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Ten-year delay for children seeking mental health support

The delay between children and young people first showing signs of mental illness and receiving treatment is 10 years on average, a new report from the Centre for Mental Health shows.

The report also found that, despite one in 10 young people suffering from mental health problems, a quarter never received any treatment, and many complained that mental health services were confusing and inadequate.

It found that mental health problems are particularly severe among young adults, and that teenage girls in particular experienced factors including a deterioration in life satisfaction, school-related anxiety, sexual harassment and body image pressures.

Lorraine Khan, associate director for children and young people at Centre for Mental Health, said: “We need to take every opportunity to support families and schools to build firm foundations for children’s mental health. We need to raise awareness of the first signs of poor mental health and reinforce the importance of getting early help. And we need to offer effective and young people friendly help for every child of any age at the first signs of difficulty.

“Waiting for a child’s mental health to deteriorate until it hits crisis point causes untold distress and damage to their lives and carries a heavy social and economic cost. We have to take action now to offer high quality help quickly to children and young people everywhere.”

The report follows recent findings from the Children’s Commissioner which revealed that 28% of young people referred to child and adolescent mental health services were turned away.

It also found that young people with mental health problems have poorer life chances later on.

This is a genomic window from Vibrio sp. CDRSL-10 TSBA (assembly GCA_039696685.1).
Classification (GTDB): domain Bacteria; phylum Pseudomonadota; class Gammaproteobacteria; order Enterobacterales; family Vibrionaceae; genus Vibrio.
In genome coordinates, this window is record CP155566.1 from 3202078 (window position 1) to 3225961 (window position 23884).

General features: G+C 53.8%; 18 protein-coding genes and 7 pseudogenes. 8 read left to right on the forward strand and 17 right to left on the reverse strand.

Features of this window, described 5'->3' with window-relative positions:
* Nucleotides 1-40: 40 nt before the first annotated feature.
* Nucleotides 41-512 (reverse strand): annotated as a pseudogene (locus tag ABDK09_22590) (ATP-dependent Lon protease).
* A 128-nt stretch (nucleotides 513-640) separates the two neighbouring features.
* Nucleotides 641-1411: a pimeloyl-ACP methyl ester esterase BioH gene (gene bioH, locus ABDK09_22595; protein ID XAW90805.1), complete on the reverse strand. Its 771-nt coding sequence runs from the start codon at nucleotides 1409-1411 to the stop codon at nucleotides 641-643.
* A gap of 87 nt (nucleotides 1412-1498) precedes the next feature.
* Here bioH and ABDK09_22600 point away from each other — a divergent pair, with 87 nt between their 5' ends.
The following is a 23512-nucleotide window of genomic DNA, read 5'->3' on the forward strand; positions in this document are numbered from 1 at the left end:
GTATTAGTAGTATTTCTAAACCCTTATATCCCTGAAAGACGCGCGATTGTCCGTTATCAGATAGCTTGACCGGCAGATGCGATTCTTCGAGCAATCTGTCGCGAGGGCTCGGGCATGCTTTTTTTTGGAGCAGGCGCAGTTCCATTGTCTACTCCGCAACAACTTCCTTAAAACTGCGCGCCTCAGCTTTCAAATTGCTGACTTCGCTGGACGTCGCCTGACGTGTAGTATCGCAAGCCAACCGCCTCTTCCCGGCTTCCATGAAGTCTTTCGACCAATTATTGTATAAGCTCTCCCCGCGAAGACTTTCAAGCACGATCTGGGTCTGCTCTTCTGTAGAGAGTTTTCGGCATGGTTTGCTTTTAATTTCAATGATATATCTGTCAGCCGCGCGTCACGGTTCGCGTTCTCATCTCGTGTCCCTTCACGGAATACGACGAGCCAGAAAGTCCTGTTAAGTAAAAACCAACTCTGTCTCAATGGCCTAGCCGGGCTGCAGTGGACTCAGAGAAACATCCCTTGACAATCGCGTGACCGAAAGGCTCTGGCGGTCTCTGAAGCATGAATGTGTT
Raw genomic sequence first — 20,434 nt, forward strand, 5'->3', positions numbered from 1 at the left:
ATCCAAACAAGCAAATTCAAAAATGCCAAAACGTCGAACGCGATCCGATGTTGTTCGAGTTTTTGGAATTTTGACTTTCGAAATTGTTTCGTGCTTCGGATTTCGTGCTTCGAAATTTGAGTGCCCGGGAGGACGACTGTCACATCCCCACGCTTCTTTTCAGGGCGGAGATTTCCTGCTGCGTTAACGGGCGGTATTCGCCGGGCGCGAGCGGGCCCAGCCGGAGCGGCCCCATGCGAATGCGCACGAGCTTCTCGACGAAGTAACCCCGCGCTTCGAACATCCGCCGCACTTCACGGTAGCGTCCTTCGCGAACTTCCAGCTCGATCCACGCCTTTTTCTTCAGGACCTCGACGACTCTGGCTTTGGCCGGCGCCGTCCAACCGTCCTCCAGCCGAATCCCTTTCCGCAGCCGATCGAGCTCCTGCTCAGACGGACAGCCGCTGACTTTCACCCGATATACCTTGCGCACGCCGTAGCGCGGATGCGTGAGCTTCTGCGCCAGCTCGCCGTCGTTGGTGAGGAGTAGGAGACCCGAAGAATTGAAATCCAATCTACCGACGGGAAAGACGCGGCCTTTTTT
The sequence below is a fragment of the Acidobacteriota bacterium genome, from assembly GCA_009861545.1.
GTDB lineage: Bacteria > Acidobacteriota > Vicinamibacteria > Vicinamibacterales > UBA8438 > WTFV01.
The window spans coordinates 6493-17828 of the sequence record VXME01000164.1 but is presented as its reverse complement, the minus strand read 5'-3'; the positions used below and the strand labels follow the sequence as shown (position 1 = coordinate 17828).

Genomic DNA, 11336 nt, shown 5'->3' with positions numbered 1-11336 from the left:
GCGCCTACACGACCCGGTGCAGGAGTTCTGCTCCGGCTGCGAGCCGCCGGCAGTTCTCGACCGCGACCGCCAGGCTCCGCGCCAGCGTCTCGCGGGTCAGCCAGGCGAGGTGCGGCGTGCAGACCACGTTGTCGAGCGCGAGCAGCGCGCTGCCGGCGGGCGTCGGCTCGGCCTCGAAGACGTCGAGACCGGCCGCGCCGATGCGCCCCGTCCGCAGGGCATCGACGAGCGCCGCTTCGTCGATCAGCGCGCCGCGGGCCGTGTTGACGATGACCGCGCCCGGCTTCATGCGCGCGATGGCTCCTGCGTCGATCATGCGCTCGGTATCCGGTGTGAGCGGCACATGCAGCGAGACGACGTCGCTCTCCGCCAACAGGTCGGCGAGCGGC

A third of young people not in education, training or employment have suffered from depression and nine out of 10 young people in custody, and between four and nine out of 10 homeless young people have, at least one mental health problem.

The report recommended schools begin helping to prevent mental health problems by adopting social and emotional learning and efforts to reduce bullying.

It also said more research and development was needed in programmes to reduce self-harm, eating disorders and bullying. There was also a call for greater analysis of the long-term effects of programmes to treat young people’s mental health problems, and greater research into mental health problems among BME young people.

A spokesperson for the Department of Health said the government’s existing commitment to more mental health funding “will improve care in the community and schools to reduce waiting times and make sure young people get support before they reach a crisis point”.

However, the National Audit Office has warned that the government is likely to miss its targets on mental health care, and NHS Providers has said that the new funding is failing to reach mental health services.

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